The Gospel According To Paul

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John MacArthur has a unique way of taking a truth or passage of Scripture that I have heard time and time again and putting it in such a way that I am reignited by that truth and stirred to worship Jesus through it. As one of the most powerful and biblically faithful models of expositional preaching and teaching today, MacArthur’s sermons and books have done this for me more times that I can count. 

Unfortunately for many Christians, the Gospel can be one such well-worn truth of Scripture, even to the degree that we almost become immune to the gravity os how serious and how wonderful this news really is. If that is you — If you find yourself tuning out during the “evangelistic” portion of the sermon where the preacher talks to non-Christians because you “already know the Gospel,” or if you find yourself bored by the Gospel and only want to study the “deep” doctrines of Scripture — I want to commend a new book by John Macarthur to you.

The book is called The Gospel According To Paul: Embracing the Good News at the Heart of Paul’s Teaching. Unlike his other two books with similar titles — The Gospel According to Jesus and The Gospel According to the Apostles — this book’s main purpose is not polemical. Unlike those other two books, which were directed at a specific false-teaching or false trend with Evangelicalism, this book’s aim “is simply to examine some vital biblical texts as straightforwardly as possible, taking a careful, thorough, honest look at the gospel as Paul proclaimed it — not in a dry or merely academic analysis, but in a way that will ignite our hearts with the truth of Jesus Christ crucified, buried, risen, and ascended” (xxvii).

The Structure

In this book, MacArthur looks at 7 key passages from Paul’s epistles, each dealing with a different aspect of the Gospel. The 7 passages that he deals with, followed by the chapter title in the book, are as follows:

  1. 1 Corinthians 15:1-5 — “Things of First Importance”
  2. Romans 3:9-18 — “First, the Bad News”
  3. Romans 3:21-22 — “How Can a Person Be Right with God?”
  4. Romans 3:21-26 — “Sola Fide
  5. 2 Corinthians 5:18-21 — “The Great Exchange”
  6. Ephesians 2:1-10 — “Alive Together with Christ”
  7. Titus 2:11-14 — “The Lessons of Grace”

In each of these chapters, MacArthur not only walks the reader through the basics of the Gospel, but also introduces him to some of the more fine-tuned and “deep-end-of-the-pool” outworkings of the Gospel and the atoning work of Christ. In these pages, you will see MacArthur unfold his simple definition of the Gospel. He says: “The gospel is good news for fallen humanity regarding how sins are atoned for, how sinners are forgiven, and how believers are made right with God” (78). In just 130 pages, he deals with doctrines like original sin, total depravity, propitiation, justification, penal substitution, the believer’s resurrection, legalism, antinomianism, grace, works, glorification, the sovereignty of God, and a whole host of other issues. But do not let that scare you. As always with MacArthur, he covers these issues in a very readable, understandable way in order to allow you to better understand the multi-faceted truths of the Gospel given in Scripture.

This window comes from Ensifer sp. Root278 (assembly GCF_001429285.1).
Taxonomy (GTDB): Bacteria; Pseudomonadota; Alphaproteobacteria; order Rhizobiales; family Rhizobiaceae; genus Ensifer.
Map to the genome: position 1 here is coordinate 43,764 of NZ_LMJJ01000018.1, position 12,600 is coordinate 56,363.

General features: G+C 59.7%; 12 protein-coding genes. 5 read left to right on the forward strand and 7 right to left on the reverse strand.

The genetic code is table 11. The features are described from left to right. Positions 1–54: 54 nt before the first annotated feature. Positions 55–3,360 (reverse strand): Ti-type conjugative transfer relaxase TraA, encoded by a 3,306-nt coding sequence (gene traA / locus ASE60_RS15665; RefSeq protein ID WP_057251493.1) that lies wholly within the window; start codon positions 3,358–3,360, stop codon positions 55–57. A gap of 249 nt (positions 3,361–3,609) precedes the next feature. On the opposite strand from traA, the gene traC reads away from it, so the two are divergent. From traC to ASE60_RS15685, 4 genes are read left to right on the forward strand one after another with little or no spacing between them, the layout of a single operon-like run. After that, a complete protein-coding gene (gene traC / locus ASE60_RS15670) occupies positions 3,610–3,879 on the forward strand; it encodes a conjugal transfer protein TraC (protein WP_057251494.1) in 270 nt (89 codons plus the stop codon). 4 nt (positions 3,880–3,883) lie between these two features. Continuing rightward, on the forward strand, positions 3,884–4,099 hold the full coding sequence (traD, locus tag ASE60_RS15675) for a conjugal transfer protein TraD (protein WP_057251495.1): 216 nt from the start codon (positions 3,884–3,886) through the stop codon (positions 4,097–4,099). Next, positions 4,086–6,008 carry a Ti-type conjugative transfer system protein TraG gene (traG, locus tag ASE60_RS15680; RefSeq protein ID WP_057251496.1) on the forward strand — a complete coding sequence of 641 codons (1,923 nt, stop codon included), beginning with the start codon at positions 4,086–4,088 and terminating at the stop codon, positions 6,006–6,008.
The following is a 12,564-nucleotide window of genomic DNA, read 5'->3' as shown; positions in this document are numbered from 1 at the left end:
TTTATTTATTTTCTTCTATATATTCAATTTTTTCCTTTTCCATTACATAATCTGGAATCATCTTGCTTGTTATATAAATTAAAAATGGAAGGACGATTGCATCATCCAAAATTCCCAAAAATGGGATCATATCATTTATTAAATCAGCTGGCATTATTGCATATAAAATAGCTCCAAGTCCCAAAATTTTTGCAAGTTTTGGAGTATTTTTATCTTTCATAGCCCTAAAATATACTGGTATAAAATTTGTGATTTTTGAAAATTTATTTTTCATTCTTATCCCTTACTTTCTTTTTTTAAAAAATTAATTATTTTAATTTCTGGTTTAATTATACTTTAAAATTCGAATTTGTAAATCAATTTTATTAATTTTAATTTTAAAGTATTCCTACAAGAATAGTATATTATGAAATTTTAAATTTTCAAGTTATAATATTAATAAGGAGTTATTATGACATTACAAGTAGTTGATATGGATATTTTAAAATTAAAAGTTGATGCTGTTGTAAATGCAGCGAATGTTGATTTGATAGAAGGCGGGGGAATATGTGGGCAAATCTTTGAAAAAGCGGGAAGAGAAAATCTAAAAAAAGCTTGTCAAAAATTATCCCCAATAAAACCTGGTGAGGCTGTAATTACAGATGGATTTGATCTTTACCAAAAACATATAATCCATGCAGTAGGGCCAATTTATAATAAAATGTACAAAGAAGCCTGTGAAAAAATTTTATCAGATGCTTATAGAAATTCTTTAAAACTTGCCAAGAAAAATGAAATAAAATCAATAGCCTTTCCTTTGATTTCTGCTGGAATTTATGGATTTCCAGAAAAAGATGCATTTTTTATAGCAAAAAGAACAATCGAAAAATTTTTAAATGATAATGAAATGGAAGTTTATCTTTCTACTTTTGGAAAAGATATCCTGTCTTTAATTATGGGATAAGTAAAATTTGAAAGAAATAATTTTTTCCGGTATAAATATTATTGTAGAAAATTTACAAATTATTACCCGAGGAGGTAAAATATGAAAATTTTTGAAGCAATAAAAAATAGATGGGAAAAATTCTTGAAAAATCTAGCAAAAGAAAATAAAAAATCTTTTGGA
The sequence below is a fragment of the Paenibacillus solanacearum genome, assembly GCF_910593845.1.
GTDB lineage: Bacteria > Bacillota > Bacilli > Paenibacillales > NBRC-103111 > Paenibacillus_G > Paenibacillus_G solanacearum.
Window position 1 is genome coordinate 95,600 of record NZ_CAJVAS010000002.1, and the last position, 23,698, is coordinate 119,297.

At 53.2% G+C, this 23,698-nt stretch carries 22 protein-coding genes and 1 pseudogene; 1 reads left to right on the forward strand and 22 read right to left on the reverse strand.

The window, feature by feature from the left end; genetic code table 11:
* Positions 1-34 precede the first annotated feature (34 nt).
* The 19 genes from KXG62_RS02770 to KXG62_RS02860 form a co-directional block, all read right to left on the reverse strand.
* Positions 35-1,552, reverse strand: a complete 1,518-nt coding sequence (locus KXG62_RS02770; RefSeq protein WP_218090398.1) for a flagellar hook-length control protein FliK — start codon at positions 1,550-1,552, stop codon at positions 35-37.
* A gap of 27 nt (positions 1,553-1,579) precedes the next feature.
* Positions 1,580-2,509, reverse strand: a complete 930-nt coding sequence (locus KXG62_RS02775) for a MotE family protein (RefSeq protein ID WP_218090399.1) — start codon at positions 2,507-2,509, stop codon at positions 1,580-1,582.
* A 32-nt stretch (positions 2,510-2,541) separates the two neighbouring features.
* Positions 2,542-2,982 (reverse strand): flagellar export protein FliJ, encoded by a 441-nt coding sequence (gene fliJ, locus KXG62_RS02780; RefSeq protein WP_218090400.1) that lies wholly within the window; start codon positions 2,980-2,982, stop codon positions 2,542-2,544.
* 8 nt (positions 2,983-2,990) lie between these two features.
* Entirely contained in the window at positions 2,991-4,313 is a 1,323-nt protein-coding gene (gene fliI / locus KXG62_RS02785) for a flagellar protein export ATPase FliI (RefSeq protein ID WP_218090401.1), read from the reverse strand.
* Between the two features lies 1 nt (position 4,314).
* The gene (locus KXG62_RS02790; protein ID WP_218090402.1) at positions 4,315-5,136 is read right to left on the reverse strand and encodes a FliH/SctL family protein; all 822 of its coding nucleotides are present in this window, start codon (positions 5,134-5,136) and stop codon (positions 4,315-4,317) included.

MacArthur demonstrates in this book that the Gospel was at the very heart and center of everything that Paul said or did in his ministry. In the book’s conclusion, he says:

“The gospel was no sideline for the apostle Paul. As we have seen from the beginning, ‘Jesus Christ and Him crucified’ was the principal theme of everything the apostle taught or preached (1 Cor. 2:2). If he spent a great deal of time on any other doctrine, such as that long discourse on sin in Romans 1-3, it was only to lay the necessary groundwork for what he really wanted his readers to get; namely, the good news. If he waded chin-deep into a doctrinal controversy — as he does in Galatians, for example, and 1 Corinthians 15 — it was because the gospel was under attack. Whenever he wrote anything that sounded like self-defense, what he was really concerned about was guarding the clarity and authority of ‘my gospel.’ In the end, he literally gave his life ‘for [Christ’s] sake and the gospel’s’ (Mark 8:35). He always came back to the gospel, like a theological homing pigeon” (133).

Conclusion

MacArthur’s new book was a refreshing, devotional, instructive, and profitable book for me. There was nothing in its pages that I had never heard before, yet I walked away from each chapter reminded of key truths, my heart lifted to worship, convicted over sin, and amazed by the grace of God. You will find, after reading this book, that the Gospel is simple enough for every human being to understand and come to grips with its truths, yet complex enough that no man will ever mine the depths of all that the Gospel declares to us. You will not be disappointed with this book. Buy a copy for yourself and feast on the riches of the Gospel of God. Better yet — Buy a couple of copies and work through it with someone else. You will both be enriched beyond measure.

“I love what the crucifixion of Christ accomplished for sinners. But it is even more profound and thrilling to consider all that that cross accomplished from God’s perspective — in its expression of His love, the demonstration of His righteousness, the magnification of His grace, the vindication of His justice, and the upholding of His law. This is the gospel according to Paul” (75).

In accordance with FTC regulations, I would like to thank Nelson Books for providing me with a review copy of this book in exchange for a fair and honest review.

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